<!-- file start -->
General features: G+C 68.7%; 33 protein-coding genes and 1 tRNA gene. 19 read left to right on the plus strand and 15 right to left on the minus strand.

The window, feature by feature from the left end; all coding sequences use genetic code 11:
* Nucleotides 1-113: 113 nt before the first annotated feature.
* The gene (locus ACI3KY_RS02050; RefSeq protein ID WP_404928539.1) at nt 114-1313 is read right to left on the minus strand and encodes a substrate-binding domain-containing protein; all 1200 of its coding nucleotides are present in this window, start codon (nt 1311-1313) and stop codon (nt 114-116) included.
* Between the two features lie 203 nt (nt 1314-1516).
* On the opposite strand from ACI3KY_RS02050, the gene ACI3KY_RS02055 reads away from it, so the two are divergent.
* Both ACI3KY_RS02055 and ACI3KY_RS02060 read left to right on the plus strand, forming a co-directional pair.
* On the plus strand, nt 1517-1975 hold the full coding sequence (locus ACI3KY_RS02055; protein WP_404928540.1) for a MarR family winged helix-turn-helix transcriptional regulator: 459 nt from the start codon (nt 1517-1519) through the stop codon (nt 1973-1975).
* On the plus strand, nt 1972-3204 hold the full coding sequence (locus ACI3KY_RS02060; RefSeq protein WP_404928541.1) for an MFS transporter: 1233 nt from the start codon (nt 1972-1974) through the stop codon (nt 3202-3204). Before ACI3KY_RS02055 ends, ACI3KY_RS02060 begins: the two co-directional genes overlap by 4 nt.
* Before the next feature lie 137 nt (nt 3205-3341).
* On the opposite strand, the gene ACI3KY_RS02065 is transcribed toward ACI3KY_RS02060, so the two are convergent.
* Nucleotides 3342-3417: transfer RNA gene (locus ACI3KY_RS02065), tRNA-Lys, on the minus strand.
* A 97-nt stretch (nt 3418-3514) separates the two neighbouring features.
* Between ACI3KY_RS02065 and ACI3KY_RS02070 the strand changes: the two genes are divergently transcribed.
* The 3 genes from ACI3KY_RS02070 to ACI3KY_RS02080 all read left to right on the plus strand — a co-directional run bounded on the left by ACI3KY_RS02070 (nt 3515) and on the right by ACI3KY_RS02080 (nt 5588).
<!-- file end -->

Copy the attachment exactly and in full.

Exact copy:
General features: G+C 68.7%; 33 protein-coding genes and 1 tRNA gene. 19 read left to right on the plus strand and 15 right to left on the minus strand.

The window, feature by feature from the left end; all coding sequences use genetic code 11:
* Nucleotides 1-113: 113 nt before the first annotated feature.
* The gene (locus ACI3KY_RS02050; RefSeq protein ID WP_404928539.1) at nt 114-1313 is read right to left on the minus strand and encodes a substrate-binding domain-containing protein; all 1200 of its coding nucleotides are present in this window, start codon (nt 1311-1313) and stop codon (nt 114-116) included.
* Between the two features lie 203 nt (nt 1314-1516).
* On the opposite strand from ACI3KY_RS02050, the gene ACI3KY_RS02055 reads away from it, so the two are divergent.
* Both ACI3KY_RS02055 and ACI3KY_RS02060 read left to right on the plus strand, forming a co-directional pair.
* On the plus strand, nt 1517-1975 hold the full coding sequence (locus ACI3KY_RS02055; protein WP_404928540.1) for a MarR family winged helix-turn-helix transcriptional regulator: 459 nt from the start codon (nt 1517-1519) through the stop codon (nt 1973-1975).
* On the plus strand, nt 1972-3204 hold the full coding sequence (locus ACI3KY_RS02060; RefSeq protein WP_404928541.1) for an MFS transporter: 1233 nt from the start codon (nt 1972-1974) through the stop codon (nt 3202-3204). Before ACI3KY_RS02055 ends, ACI3KY_RS02060 begins: the two co-directional genes overlap by 4 nt.
* Before the next feature lie 137 nt (nt 3205-3341).
* On the opposite strand, the gene ACI3KY_RS02065 is transcribed toward ACI3KY_RS02060, so the two are convergent.
* Nucleotides 3342-3417: transfer RNA gene (locus ACI3KY_RS02065), tRNA-Lys, on the minus strand.
* A 97-nt stretch (nt 3418-3514) separates the two neighbouring features.
* Between ACI3KY_RS02065 and ACI3KY_RS02070 the strand changes: the two genes are divergently transcribed.
* The 3 genes from ACI3KY_RS02070 to ACI3KY_RS02080 all read left to right on the plus strand — a co-directional run bounded on the left by ACI3KY_RS02070 (nt 3515) and on the right by ACI3KY_RS02080 (nt 5588).